If you’re attending the Robotics Summit/DeviceTalks Boston 2019, look for Festo solutions that reduce engineering effort for state-of-the-art robotic systems — including laboratory automation. Festo will also show a hands-on bionic learning kit at Booth #216 for middle and high school students.
Topping off its display, Festo will fly its Bionic Learning Network flying insects — the BionicOpter dragonfly and independent-group-flight eMotion butterflies. Flights are scheduled at the Festo booth for:
June 5 from 5 to 6 p.m.
June 6 from 11 to 11:30 a.m.
Festo has technically mastered the highly complex flight characteristics of the dragonfly, employing lightweight construction and function integration. The ultralight BionicOpter can fly in all directions, hover in mid-air, and glide without beating its wings. eMotion butterflies combine the ultralight construction of artificial insects with the coordinated flying behavior of a collective.
Ten cameras record the butterflies using the robots’ infrared markers. The cameras transmit the position data to a central master computer, which coordinates the butterflies group flight. The intelligent networking system creates a guidance and monitoring system that could be used in the networked factory of the future.
Design tools in the form of software
With the Festo Handling Guide Online, engineers can design single axis, 2D, or 3D Cartesian robots and receive CAD files in as little as 20 minutes. The robots are delivered either as subassemblies or as kits. Seamlessly and automatically, the new Festo Motion Control Package (FMCP) designs the robot’s control panel using data generated from the Handling Guide Online session. After delivery, it requires just a few hours to add power to the control panel and configure the robot’s motion profile.
Liquid dosing display
Festo demonstrates a laboratory automation application for rapid, precise liquid dispensing using a Cartesian robot liquid valve manifold. In this demonstration, an EXCM planar surface gantry equipped with a VTOE eight-liquid valve manifold with 9 mm pitch channel fills an entire row of microwell plates simultaneously. One valve for each nozzle allows for independent control of each of the eight channels for high precision and greater flexibility. The EXCM planar surface gantry is suitable for any space constrained pick-and-place, assembly, and laboratory automation application. The EXCM planar surface gantry is fast, accurate, modular, and flexible in X/Y/Z motion. It is also plug-and-play for quick and easy start up.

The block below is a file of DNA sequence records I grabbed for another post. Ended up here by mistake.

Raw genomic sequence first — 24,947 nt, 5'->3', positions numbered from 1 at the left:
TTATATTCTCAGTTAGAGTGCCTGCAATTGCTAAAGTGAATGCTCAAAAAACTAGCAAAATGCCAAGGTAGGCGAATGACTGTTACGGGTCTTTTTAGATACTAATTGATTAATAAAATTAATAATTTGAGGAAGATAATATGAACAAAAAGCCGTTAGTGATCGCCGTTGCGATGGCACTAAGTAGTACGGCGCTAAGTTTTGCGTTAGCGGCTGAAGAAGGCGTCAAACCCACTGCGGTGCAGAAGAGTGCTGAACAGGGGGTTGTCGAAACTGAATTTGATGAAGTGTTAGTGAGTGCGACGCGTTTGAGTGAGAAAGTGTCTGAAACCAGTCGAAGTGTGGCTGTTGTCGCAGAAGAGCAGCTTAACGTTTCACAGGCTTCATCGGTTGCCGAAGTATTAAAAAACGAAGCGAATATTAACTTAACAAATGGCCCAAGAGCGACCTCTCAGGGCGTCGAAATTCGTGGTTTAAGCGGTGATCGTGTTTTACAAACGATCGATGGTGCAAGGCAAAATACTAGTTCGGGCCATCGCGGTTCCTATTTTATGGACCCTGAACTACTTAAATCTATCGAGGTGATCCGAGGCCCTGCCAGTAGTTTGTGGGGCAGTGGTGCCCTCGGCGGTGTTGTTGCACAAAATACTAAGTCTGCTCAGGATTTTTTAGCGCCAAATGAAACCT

Electric actuators for miniature applications
The new, low-cost linear axes ELGC and mini slide EGSC electric actuators are used for applications where compact dimensions are essential. These axes can be combined into space-saving handling systems that fit seamlessly into assembly, test and inspection, small parts handling, and desk top applications. They offer an optimal ratio between installation space and working space. The axes and mini slide feature a common system approach, platform architecture, and adapter-less connections.
Adaptive grippers form around various object shapes
The new DHEF adaptive shape gripper offers maximum gripping flexibility with minimal engineering. The adaptive shape gripper automatically grips mixed objects with multiple shapes, unaligned objects, and numerous objects at once.
The gripper gently forms around an object and is suitable for gripping fragile items. It is suitable for human-machine interaction. The DHEF adaptive shape gripper is the industrial version of the Bionic Learning Network’s FlexShapeGripper, which models the gripping mechanics of a chameleon’s tongue. The lizard’s tongue darts out at its prey and then pulls it in while the outside edges wrap around the target, securely holding it. The DHEF adaptive shape gripper uses a flexible silicone cap as the tongue device that draws an object in and captures it.
Festo shows adaptive gripper fingers DHAS for transferring or sorting fragile, oddly shaped, or tightly packed products that rigid grippers or vacuum cups can’t easily handle or cost too much for the intended use. Applications include transferring parts from tight packaging, handling sensitive parts such as filter cartridges, picking unevenly shaped products such as avocados, moving parts to humans at manual assembly stations, conforming to parts with various diameters, and more. The concept of the DHAS derives from the flexible movement of a fish’s tail, what Festo calls the Fin Ray Effect. The gripper fingers wrap around objects with a wave-like motion. Traditional parallel grippers will also be on display.
The Festo EHMD rotary gripper module is suitable for laboratory automation applications such as fitting and removing vial caps. The EHMD also picks and places small parts from trays. With the addition of the CMMO-ST motor controller, the EHMD module delivers flexible gripping under power. Gripping can be implemented either electrically with a stepper motor or pneumatically using a cylinder.
Bionics kit for educational programs
The Bionics Kit, for students between 14 and 18 years old, gives teens the opportunity to solve problems using bionic methods in a creative and uncomplicated way by building a bionic fish, a chameleon gripper, or an elephant’s trunk with adaptive gripper. The kit contains all the components necessary, including conventional small servo motors, electronics components, and plastic elements. In addition to the hardware, a free-of-charge learning environment can be found at www.bionics4education.com. The site supports the pupils by providing more content about bionics as well as helpful tips on practical implementation in lessons or at home. There are also training videos, software codes, and CAD data for producing components on a 3D printer.